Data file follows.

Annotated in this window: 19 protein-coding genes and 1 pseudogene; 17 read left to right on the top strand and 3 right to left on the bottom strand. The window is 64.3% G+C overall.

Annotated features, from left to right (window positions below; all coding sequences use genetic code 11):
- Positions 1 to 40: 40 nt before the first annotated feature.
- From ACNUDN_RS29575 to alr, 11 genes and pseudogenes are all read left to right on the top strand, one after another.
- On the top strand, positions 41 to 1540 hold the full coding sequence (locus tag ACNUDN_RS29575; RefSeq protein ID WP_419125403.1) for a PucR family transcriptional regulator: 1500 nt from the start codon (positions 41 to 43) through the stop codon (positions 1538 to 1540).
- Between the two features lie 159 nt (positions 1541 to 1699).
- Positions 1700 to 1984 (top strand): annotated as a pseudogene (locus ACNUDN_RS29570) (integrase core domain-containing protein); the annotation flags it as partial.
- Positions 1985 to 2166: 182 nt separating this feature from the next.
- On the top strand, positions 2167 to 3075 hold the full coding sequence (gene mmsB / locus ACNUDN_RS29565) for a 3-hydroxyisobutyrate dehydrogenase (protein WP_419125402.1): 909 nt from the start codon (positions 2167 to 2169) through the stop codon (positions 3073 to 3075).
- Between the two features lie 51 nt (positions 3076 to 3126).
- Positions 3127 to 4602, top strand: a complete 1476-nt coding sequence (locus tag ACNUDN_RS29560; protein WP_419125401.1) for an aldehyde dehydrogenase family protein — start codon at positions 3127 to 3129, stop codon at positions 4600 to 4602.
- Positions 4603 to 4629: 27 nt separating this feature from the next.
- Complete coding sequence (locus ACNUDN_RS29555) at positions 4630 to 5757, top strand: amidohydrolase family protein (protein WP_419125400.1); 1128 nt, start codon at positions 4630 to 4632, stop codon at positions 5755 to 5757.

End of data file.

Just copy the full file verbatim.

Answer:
Annotated in this window: 19 protein-coding genes and 1 pseudogene; 17 read left to right on the top strand and 3 right to left on the bottom strand. The window is 64.3% G+C overall.

Annotated features, from left to right (window positions below; all coding sequences use genetic code 11):
- Positions 1 to 40: 40 nt before the first annotated feature.
- From ACNUDN_RS29575 to alr, 11 genes and pseudogenes are all read left to right on the top strand, one after another.
- On the top strand, positions 41 to 1540 hold the full coding sequence (locus tag ACNUDN_RS29575; RefSeq protein ID WP_419125403.1) for a PucR family transcriptional regulator: 1500 nt from the start codon (positions 41 to 43) through the stop codon (positions 1538 to 1540).
- Between the two features lie 159 nt (positions 1541 to 1699).
- Positions 1700 to 1984 (top strand): annotated as a pseudogene (locus ACNUDN_RS29570) (integrase core domain-containing protein); the annotation flags it as partial.
- Positions 1985 to 2166: 182 nt separating this feature from the next.
- On the top strand, positions 2167 to 3075 hold the full coding sequence (gene mmsB / locus ACNUDN_RS29565) for a 3-hydroxyisobutyrate dehydrogenase (protein WP_419125402.1): 909 nt from the start codon (positions 2167 to 2169) through the stop codon (positions 3073 to 3075).
- Between the two features lie 51 nt (positions 3076 to 3126).
- Positions 3127 to 4602, top strand: a complete 1476-nt coding sequence (locus tag ACNUDN_RS29560; protein WP_419125401.1) for an aldehyde dehydrogenase family protein — start codon at positions 3127 to 3129, stop codon at positions 4600 to 4602.
- Positions 4603 to 4629: 27 nt separating this feature from the next.
- Complete coding sequence (locus ACNUDN_RS29555) at positions 4630 to 5757, top strand: amidohydrolase family protein (protein WP_419125400.1); 1128 nt, start codon at positions 4630 to 4632, stop codon at positions 5755 to 5757.